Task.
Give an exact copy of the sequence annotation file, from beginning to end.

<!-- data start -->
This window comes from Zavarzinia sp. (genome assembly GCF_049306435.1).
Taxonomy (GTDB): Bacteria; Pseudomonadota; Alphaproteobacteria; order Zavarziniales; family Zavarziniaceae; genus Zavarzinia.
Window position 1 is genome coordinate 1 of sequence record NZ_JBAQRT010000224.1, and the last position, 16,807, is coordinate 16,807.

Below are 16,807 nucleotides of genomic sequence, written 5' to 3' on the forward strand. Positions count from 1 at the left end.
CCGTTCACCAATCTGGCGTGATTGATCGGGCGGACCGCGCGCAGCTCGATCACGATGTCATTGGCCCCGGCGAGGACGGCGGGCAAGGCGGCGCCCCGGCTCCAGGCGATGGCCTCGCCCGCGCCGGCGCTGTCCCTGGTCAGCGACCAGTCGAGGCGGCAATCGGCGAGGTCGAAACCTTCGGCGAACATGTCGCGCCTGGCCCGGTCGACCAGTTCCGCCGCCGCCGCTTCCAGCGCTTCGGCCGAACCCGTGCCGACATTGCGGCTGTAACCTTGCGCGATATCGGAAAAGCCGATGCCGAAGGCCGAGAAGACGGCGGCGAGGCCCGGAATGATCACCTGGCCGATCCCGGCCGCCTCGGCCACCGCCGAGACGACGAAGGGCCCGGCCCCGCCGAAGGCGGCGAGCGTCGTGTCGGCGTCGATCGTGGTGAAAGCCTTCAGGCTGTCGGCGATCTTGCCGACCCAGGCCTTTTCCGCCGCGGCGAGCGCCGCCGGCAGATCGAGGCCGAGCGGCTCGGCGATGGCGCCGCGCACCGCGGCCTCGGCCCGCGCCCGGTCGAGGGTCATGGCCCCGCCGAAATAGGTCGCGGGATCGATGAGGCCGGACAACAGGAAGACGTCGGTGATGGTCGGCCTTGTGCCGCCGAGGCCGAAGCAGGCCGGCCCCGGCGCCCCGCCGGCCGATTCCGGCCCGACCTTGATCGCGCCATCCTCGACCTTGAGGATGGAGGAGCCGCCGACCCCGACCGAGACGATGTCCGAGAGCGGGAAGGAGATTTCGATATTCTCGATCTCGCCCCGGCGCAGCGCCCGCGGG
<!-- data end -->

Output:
This window comes from Zavarzinia sp. (genome assembly GCF_049306435.1).
Taxonomy (GTDB): Bacteria; Pseudomonadota; Alphaproteobacteria; order Zavarziniales; family Zavarziniaceae; genus Zavarzinia.
Window position 1 is genome coordinate 1 of sequence record NZ_JBAQRT010000224.1, and the last position, 16,807, is coordinate 16,807.

Below are 16,807 nucleotides of genomic sequence, written 5' to 3' on the forward strand. Positions count from 1 at the left end.
CCGTTCACCAATCTGGCGTGATTGATCGGGCGGACCGCGCGCAGCTCGATCACGATGTCATTGGCCCCGGCGAGGACGGCGGGCAAGGCGGCGCCCCGGCTCCAGGCGATGGCCTCGCCCGCGCCGGCGCTGTCCCTGGTCAGCGACCAGTCGAGGCGGCAATCGGCGAGGTCGAAACCTTCGGCGAACATGTCGCGCCTGGCCCGGTCGACCAGTTCCGCCGCCGCCGCTTCCAGCGCTTCGGCCGAACCCGTGCCGACATTGCGGCTGTAACCTTGCGCGATATCGGAAAAGCCGATGCCGAAGGCCGAGAAGACGGCGGCGAGGCCCGGAATGATCACCTGGCCGATCCCGGCCGCCTCGGCCACCGCCGAGACGACGAAGGGCCCGGCCCCGCCGAAGGCGGCGAGCGTCGTGTCGGCGTCGATCGTGGTGAAAGCCTTCAGGCTGTCGGCGATCTTGCCGACCCAGGCCTTTTCCGCCGCGGCGAGCGCCGCCGGCAGATCGAGGCCGAGCGGCTCGGCGATGGCGCCGCGCACCGCGGCCTCGGCCCGCGCCCGGTCGAGGGTCATGGCCCCGCCGAAATAGGTCGCGGGATCGATGAGGCCGGACAACAGGAAGACGTCGGTGATGGTCGGCCTTGTGCCGCCGAGGCCGAAGCAGGCCGGCCCCGGCGCCCCGCCGGCCGATTCCGGCCCGACCTTGATCGCGCCATCCTCGACCTTGAGGATGGAGGAGCCGCCGACCCCGACCGAGACGATGTCCGAGAGCGGGAAGGAGATTTCGATATTCTCGATCTCGCCCCGGCGCAGCGCCCGCGGG